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piglett last won the day on October 31 2011

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About piglett

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  • Birthday 10/20/1970

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    wolfeboro,new hampshire usa

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  1. Oh I missunderstood. I thought it was at Bohol.If you get it titled, then I believe 10 000 USD (40p/m2) is cheap (if it isn't far from public road) because the cheapest titled I have seen at Cebu island is 70p/m2 (40 at Bohol). the main road runs by it however location is everything & unlike in Cebu island cell phone service is hit or miss (2g) cable tv not going to happen in my life time internet , you might get between 28k & 128k at times other times you will go without internet for days the power is NOT on durring day time hours :( so because services are few & far between & you are a 24 hour boat ride from a city any city (no airport) i myself put a lower value on the land in this type of remote province. now i'm not talking bad about the place just laying out the facts i really like it there ,even though there are a few short coming i think i can deal with those i would probably look into a small solar and or wind setup that would help out with day time power maybe in a few more years the internet problem will be better we would probably only be spending 2 to 3 months out of the year there so if not it's not all that large of a problem if i was going there full time then it would be different thanks
  2. Where? Steep or slooping? With title or not? If without title and not in Tabilaran or Panglao, then I agree with you (=20p/m2) but otherwice such land cost more normaly of what I have seen. it's in Romblon province which is about 1/2 way between Cebu & Manila the cost of living there is very little but jobs that pay are in short supply too a 4 wheel drive vehicle could drive straight up the hill if some sort of a driveway was put in i think a front wheel drive car could make it 1 hector includes both the front & back sides of the hill which i like, no one could build rite next to us the land is about 20 hectors total (mostly rice patty) & owned by a family that my farther inlaw & his farther once worked for they would have to issue a title to my wife or i would not be interested in the property. this would be made clear up front! we are still working on paying off our house in the states once that is out of the way we will see if they really want to sell or if they are just playing games. thanks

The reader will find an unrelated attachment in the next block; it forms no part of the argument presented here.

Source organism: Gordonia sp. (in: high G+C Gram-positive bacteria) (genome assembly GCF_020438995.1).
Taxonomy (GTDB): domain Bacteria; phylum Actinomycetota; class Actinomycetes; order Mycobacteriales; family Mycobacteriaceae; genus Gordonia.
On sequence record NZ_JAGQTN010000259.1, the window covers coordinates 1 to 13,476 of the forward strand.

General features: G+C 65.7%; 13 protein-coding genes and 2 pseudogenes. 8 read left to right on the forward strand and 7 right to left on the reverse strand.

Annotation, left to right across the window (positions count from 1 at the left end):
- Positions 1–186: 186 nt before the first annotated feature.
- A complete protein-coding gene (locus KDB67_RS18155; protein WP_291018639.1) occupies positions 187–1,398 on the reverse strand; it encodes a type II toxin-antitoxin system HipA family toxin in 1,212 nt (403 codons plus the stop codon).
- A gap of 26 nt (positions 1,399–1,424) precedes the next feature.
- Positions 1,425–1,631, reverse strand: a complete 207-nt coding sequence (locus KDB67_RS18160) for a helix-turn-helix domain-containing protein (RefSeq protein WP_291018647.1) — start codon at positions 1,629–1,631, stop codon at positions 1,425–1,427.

3. In Tagbilaran/Panglao? Or in resident developed area? Or why expensive?? I have seen many ads with CHEAP land at Bohol, some can of course have titling problems, but e g in Ubay province the government have sold DEVELOPED farmland for 40p/m2 to Filipins, and some of them are selling for similar price. I don't remember what's the cheapest TITLED land I have seen at Bohol, but at Cebu island it's 70p/m2, and from some other in Visayas and north Mindanao some asked price for titled have been as low as 30-40p/m2. (But I haven't checked if the titling documents are real :) UNTITLED there are land for 8p/m2 at Bohol inland, and inland with sea view for 15p. i see that land prices are all over the place we are looking at 1 hector with ocean views but not on the beach they want about $10,000 ,they will take payments almost all of it is a hill with just a few old coconut trees on it i myself feel it's only worth about $5000 cash
  4. How about combine the roof water heater and aquaponic system? :) i think the aquaponics uses the same water over & over the fish poop in it then it goes to the plants which act as a filter. collecting it from the roof for use in the garden is a great idea though
  5. great link!!!!!! we have about 100 baby chicks in the woodshed rite now next year i want to build a small greenhouse so i can start my plants early
  6. Porous concrete can be problematic. Formosan termites are able to bore tunnels through it to get to the wood sections of your home. Most of the heat is from the roofing. If you can afford it, use tiles. A friend who inherited a family home with corrugated metal sheet roofing had a simple, creative solution. He had something like a long water hose following the ridges of the corrugated roof, which he filled with cold water in the morning. By evening, he had enough hot water for a bath or shower. Solar energy. Helped keep the home cool. i like the solar hot water idea!!! the only wood on the outside of the house would be the doors & window frames not planning on a metal roof, i don't want the thing blowing off when i am back in the states & the PI gets a big storm. thanks piglett